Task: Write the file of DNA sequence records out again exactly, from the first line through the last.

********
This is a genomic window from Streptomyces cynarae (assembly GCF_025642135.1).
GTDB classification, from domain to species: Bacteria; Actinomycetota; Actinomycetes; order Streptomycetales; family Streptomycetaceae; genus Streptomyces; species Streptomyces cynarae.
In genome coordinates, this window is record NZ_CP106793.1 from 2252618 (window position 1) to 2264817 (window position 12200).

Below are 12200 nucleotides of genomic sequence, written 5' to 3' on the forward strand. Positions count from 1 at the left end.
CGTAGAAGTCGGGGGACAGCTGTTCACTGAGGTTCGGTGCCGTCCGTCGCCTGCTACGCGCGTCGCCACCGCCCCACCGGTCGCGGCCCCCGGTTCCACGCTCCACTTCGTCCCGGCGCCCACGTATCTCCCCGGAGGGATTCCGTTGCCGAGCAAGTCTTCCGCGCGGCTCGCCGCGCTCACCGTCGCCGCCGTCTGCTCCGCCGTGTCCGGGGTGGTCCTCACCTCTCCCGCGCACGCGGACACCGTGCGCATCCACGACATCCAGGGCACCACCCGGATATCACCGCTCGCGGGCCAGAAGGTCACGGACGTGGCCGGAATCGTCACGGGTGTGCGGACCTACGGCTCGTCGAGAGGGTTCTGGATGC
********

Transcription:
This is a genomic window from Streptomyces cynarae (assembly GCF_025642135.1).
GTDB classification, from domain to species: Bacteria; Actinomycetota; Actinomycetes; order Streptomycetales; family Streptomycetaceae; genus Streptomyces; species Streptomyces cynarae.
In genome coordinates, this window is record NZ_CP106793.1 from 2252618 (window position 1) to 2264817 (window position 12200).

Below are 12200 nucleotides of genomic sequence, written 5' to 3' on the forward strand. Positions count from 1 at the left end.
CGTAGAAGTCGGGGGACAGCTGTTCACTGAGGTTCGGTGCCGTCCGTCGCCTGCTACGCGCGTCGCCACCGCCCCACCGGTCGCGGCCCCCGGTTCCACGCTCCACTTCGTCCCGGCGCCCACGTATCTCCCCGGAGGGATTCCGTTGCCGAGCAAGTCTTCCGCGCGGCTCGCCGCGCTCACCGTCGCCGCCGTCTGCTCCGCCGTGTCCGGGGTGGTCCTCACCTCTCCCGCGCACGCGGACACCGTGCGCATCCACGACATCCAGGGCACCACCCGGATATCACCGCTCGCGGGCCAGAAGGTCACGGACGTGGCCGGAATCGTCACGGGTGTGCGGACCTACGGCTCGTCGAGAGGGTTCTGGATGC